The Knowledge

Doing Business

With the myriad opportunities to be unlocked within Africa's largest economy, prior knowledge of the laws and regulations is vital if the newcomer is to succeed.

Thanks in large part to recently implemented policy reforms and initiatives that served to galvanize economic growth, Nigeria is now Africa’s largest economy. According to the US Energy Information Administration, the petroleum sector accounts for over 90% of the country’s total export earnings, and is the 13th largest producer of crude oil. The country also has significant deposits of iron ore, tin, columbite, coal, niobium, lead, zinc, and bauxite. Due to its large oil reserves, the economy counts a large service sector and a significant market and population for goods and services.


Full or partial ownership of businesses by foreign investors is allowed, and according to KPMG, investors are able to import capital and freely repatriate both the capital and any returns on investment upon exchange control requirements. Specific ownership limitations and/or license restrictions will be required in highly regulated sectors, such as banking, mining, aviation, oil and gas, and insurance. Nigerian businesses are carried out over multiple platforms, though the four most common are sole proprietorship, partnership, company, and free trade zones.

Sole proprietorships are a form of business owned and run entirely by an individual, and there is no legal distinction between the owner and the business. Foreigners are unable to operate as a sole proprietor unless they are able to obtain citizenship or residency status for immigration purposes.

Partnerships include two or more individuals involved in owning a business and are personally responsible for any debt accrued. With the exception of certain professions, such as law and accountancy, partnerships may be established between a maximum of 20 partners. Provided that investors are able to secure residency status and a work permit, foreign participation is legal.

Establishing a company with foreign shareholding requires a minimum share capital of $50,000 in order to receive a business permit from the Nigerian Investment Promotion Council (NIPC). In regulated sectors, the minimum share capital is higher; banks, for example, must have a minimum of $125 million.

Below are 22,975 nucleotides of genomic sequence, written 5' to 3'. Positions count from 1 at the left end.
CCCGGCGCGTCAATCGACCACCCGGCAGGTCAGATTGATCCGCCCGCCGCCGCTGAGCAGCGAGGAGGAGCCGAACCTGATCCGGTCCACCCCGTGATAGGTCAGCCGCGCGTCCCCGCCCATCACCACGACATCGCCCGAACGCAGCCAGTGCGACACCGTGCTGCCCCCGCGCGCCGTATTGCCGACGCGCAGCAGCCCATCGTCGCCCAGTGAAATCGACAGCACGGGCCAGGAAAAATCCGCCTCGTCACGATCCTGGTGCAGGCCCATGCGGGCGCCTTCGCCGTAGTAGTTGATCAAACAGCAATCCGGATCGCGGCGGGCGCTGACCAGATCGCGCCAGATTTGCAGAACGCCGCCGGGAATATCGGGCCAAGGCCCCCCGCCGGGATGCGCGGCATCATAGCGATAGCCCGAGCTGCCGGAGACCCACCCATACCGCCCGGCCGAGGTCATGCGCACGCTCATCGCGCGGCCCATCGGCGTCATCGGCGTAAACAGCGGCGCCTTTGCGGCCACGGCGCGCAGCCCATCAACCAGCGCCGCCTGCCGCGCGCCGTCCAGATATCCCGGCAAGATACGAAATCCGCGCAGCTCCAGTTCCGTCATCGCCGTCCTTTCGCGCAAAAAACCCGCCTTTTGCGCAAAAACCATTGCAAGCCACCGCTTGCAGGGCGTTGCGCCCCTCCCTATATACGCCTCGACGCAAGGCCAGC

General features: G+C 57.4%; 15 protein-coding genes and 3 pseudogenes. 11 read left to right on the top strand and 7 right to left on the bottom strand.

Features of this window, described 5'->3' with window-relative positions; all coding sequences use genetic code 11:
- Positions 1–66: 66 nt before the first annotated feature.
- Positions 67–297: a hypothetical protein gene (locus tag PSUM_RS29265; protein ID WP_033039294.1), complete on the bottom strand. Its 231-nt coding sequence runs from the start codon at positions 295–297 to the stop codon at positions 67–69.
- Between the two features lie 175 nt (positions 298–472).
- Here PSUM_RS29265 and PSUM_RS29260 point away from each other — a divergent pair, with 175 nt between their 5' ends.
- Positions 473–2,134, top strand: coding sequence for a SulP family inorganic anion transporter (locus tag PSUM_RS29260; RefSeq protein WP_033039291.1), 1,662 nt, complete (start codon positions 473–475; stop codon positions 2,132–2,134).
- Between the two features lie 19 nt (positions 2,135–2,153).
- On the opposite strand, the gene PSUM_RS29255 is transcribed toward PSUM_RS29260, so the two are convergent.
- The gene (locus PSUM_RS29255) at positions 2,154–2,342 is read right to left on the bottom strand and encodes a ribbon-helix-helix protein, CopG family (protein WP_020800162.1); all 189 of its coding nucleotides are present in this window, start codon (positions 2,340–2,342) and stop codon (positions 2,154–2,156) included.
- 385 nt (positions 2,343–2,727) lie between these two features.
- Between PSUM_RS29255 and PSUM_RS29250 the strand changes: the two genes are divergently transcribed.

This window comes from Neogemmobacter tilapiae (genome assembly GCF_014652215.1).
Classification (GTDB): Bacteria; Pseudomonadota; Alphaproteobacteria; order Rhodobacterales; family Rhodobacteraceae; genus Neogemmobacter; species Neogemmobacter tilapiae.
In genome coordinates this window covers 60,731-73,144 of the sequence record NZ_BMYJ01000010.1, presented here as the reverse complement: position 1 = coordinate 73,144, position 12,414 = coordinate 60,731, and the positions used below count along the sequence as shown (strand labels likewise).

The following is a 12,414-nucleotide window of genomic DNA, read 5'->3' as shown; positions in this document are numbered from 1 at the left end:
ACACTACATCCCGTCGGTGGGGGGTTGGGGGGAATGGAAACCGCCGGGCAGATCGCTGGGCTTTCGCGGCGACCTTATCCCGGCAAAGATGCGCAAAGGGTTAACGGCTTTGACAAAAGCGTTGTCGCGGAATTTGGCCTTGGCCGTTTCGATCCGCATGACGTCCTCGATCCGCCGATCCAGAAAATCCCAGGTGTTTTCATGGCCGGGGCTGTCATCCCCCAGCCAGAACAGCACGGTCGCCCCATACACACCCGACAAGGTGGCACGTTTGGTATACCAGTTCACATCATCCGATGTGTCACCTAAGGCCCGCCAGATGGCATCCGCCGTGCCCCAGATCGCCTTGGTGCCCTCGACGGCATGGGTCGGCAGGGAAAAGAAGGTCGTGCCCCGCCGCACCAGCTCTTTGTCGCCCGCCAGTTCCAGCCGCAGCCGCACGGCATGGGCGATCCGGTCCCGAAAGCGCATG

According to KPMG, as of April 2015, there are currently 31 FTZs, though only 14 are fully operational. Foreign investors are able to set up businesses directly in FTZs without incorporating a company in the customs territory, and registered companies are also eligible to register separately and operate within an FTZ, provided they attach the FZE suffix to their name. Any businesses operating in an FTZ is offered the benefits of 1% capital and profit repatriation, exemption from federal, state, and local government taxes, and waivers on customs and import duties.


The legal basis for taxation on company profits is the Companies Income Tax Act (CITA), which established a tax rate of 30% on taxable profits. Nigerian companies are taxed on their worldwide income, though non-resident companies are only tax-liable for any profits deemed to be derived from Nigeria.

Capital allowances are claimable on qualifying capital expenditures in lieu of depreciation, though initial allowance is granted only within the first year of acquisition. Annual allowance is claimable yearly at defined rates over a specified period, and an investment allowance of 10% is granted with respect to capital expenditures on plant and equipment in the year of acquisition. Manufacturing and agro companies are allowed to claim 100% capital allowances, whereas other companies are restricted to claim a maximum two thirds of assessable profits, or accounting profits after adjustments for tax purposes. Additionally, KPMG notes that different rates apply for qualifying expenditures for both initial and annual capital allowances.

In terms of dividends, if a payout amounts to more than the taxable profit, the excess will be taxed at 30% as if the dividend is the taxable profits of the company.

According to KPMG, personal income taxes are regulated under the 2011 Personal Income Tax Act (PITA), which stipulates that an employer deduct and remit its employees’ income tax under the pay-as-you-earn (PAYE) scheme. Employees are taxed if the employer is in Nigeria, unless the job is wholly performed and the remuneration paid outside of Nigeria. PITA outlines that personal income tax rates are determined on a graduated scale, and there is a non-taxable personal relief of 20%. The marginal tax rate is 19.2%.

Value-added tax is collected at a flat rate of 5%, except for those exempted or zero-rated under PITA. For oil and gas companies and specific government agencies, it is required that VAT be paid on purchases directly to the FIRS and not to vendors. Non-resident companies operating in Nigeria only need to register for VAT with the local address of its local affiliate. In turn, the local company must pay the VAT directly to the FIRS, rather than pay it to the non-resident company.

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